“Abby Head On,” an ESPN Films documentary about Abby Wambach that premieres Wednesday on ESPNU (8 p.m.), is part of the network’s “Storied” series about Southeastern Conference athletes. But this portrait of the soccer superstar will hit home for anyone within about 100 miles of Rochester.
Wambach, of course, grew up in Pittsford and this year returned home to play for the Western New York Flash in the National Women’s Soccer League. While any fan of the sport will find plenty to like in “Abby Head On,” the interviews with her parents, siblings and high school coach — all of whom speak in various upstate accents — serve to make you feel that Abby was once one of us.
Wambach is among the greatest female soccer players of all time. She is four goals away from breaking Mia Hamm’s record for career goals in international competition. And she has provided some Michael Jordan-like moments of drama in international play.
None was bigger than her game-winning goal in the 2004 Olympic gold-medal game against Brazil. Kristine Lilly lofted a corner kick toward the goal and Wambach headed the ball into the net to stun the Brazilians in overtime.
A broken leg suffered in a 2008 exhibition match kept her out of the Olympics that year. But four years later, Wambach helped the U.S. capture the gold medal in the London Summer Games.
A World Cup title has eluded Wambach. In 2007, she and her teammates suffered a humiliating 4-0 defeat against Brazil in the tournament. They rebounded four years later, ousting Brazil in the quarterfinals; the game was decided on penalty kicks after a Wambach header goal in stoppage time tied the score. (Abby’s goal won the ESPY Award for 2011 Play of the Year.)
It is no coincidence that many of Wambach’s most dramatic goals were produced by heading the ball. Her coach back at Our Lady of Mercy High in Rochester, Kathleen Boughton, says in the film that Abby would stay after practice just to work on diving headers. It’s a maneuver that involves throwing your whole body into the play, which embodies her approach to the game.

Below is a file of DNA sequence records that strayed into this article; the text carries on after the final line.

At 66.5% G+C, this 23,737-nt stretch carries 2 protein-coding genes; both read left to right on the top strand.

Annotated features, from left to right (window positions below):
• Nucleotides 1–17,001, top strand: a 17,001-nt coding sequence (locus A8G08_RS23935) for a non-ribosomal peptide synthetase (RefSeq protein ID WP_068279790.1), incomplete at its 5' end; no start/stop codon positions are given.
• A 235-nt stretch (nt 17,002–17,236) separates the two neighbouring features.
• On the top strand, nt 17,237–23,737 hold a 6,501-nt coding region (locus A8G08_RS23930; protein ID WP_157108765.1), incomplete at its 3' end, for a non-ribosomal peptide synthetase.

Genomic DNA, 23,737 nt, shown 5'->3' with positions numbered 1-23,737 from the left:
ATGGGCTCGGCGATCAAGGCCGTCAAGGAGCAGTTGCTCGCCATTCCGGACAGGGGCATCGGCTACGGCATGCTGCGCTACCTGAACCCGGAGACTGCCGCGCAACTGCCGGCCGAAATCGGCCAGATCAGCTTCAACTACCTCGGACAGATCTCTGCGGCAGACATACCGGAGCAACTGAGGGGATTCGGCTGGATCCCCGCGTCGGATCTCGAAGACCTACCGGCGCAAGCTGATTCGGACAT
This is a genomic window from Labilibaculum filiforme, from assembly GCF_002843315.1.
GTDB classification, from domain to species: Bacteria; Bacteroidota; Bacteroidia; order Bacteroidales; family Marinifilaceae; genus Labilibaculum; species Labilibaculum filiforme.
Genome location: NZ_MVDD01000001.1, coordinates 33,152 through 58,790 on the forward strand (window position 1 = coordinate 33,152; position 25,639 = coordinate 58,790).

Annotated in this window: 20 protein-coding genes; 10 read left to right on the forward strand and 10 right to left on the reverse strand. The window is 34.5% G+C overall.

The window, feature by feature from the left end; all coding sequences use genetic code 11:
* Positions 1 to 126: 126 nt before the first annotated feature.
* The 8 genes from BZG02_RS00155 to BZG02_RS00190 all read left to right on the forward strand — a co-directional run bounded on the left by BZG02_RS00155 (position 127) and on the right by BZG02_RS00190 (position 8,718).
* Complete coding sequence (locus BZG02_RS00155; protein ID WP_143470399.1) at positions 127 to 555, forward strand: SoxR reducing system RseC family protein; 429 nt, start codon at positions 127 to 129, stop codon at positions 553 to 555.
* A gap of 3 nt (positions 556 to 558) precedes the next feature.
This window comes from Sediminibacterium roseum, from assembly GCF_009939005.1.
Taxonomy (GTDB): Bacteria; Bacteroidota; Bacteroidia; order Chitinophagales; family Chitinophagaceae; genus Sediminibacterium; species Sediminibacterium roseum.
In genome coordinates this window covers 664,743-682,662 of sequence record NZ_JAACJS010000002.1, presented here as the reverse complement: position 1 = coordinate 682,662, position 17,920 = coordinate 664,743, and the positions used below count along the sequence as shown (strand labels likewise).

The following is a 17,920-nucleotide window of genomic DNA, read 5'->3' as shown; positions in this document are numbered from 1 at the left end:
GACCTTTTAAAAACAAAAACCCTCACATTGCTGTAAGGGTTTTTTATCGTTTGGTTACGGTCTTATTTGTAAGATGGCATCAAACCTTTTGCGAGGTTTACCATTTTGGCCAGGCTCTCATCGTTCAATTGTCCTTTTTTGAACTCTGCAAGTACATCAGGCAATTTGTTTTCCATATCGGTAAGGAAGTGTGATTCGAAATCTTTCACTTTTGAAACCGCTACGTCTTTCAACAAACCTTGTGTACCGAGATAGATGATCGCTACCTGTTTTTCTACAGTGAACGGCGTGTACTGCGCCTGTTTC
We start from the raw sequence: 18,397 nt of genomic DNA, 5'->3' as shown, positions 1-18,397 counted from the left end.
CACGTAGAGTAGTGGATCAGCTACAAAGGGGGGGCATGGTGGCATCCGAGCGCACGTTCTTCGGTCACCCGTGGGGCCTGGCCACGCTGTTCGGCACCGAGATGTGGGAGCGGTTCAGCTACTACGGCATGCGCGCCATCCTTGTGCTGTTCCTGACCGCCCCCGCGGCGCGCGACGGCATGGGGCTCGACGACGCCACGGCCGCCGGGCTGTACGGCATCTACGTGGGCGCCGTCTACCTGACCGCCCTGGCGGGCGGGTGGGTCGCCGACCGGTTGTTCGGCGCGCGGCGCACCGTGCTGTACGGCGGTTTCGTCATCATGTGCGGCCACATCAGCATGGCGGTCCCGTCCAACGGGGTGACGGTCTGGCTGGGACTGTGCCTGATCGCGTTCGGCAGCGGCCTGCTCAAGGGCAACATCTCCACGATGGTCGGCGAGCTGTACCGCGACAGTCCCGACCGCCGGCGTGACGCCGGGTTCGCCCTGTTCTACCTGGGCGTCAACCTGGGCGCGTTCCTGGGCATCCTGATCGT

“She plays women’s soccer like a man — and that’s a compliment,” says Becky Burleigh, Wambach’s coach at the University of Florida. “She will do whatever it takes to win.”
Wambach was one of the nation’s most sought-after players coming out of high school. She chose Florida over soccer power North Carolina and helped the Gators to an NCAA championship during her freshman year.
There have been disappointments, also. Boughton, the Our Lady of Mercy coach, chokes up while recalling Abby curling up on the field after their team lost its state championship game against Massapequa her senior year. Though Wambach had a sterling career at Florida, her freshman season was the only one that ended with an NCAA title.
In 2002, Wambach was drafted by the Washington Freedom of the Women’s United Soccer Association. She and teammate Hamm helped the Freedom to a WUSA championship in 2003, but the league folded later that year.
For all of Wambach’s honors in the sport, it was not entirely clear early in her career that she had the dedication necessary to become an elite player. Boughton recalls Wambach consuming six cans of Coke for breakfast, or her grabbing meals at a fast-food drive-through window.
Jerry Smith, a coach from the U.S. Under-21 national team, was one of the mentors who made Wambach realize that her raw skills wouldn’t be enough to carry her in the international game. “It has to be a full-time commitment,” Smith told her.
Wambach took the feedback to heart.
“I’ve always been motivated more by negative comments than by positive ones,” she says. “I know what I do well. Tell me what I don’t do well.”
Andi Sellers Goodwin, a teammate at Florida, observed Wambach’s new level of dedication.
“She saw it as, ‘This could be my livelihood. This could be my career.’ And as she grew older and college went on you saw that focus really sharpen and you saw her training just really intensify.”
Wambach was honored as FIFA Player of the Year in 2012. She has achieved almost everything in the sport, except for a World Cup trophy.
“Abby Head On” ends on a thought-provoking note.
“The World Cup kicks off June 6, 2015,” the filmmakers write. “Just four days after Abby Wambach’s 35th birthday.”
Ramsay steps aside
Dr. Jack Ramsay, the Basketball Hall of Famer who once coached the NBA’s Buffalo Braves, took a leave from ESPN Radio’s playoff coverage last week to seek treatment for an unspecified medical condition.
“I’m going back to Naples (Fla.) and will start the treatment on Monday there,” Ramsay told The Miami Herald.
Ramsay, 88, had earlier said this would be his last season in the broadcast booth, meaning his career is likely over. NBA fans will miss his wit and wisdom on radio broadcasts.
“I’ll miss doing the broadcasts,” Ramsay said in a statement, “but I’ll be watching and listening.”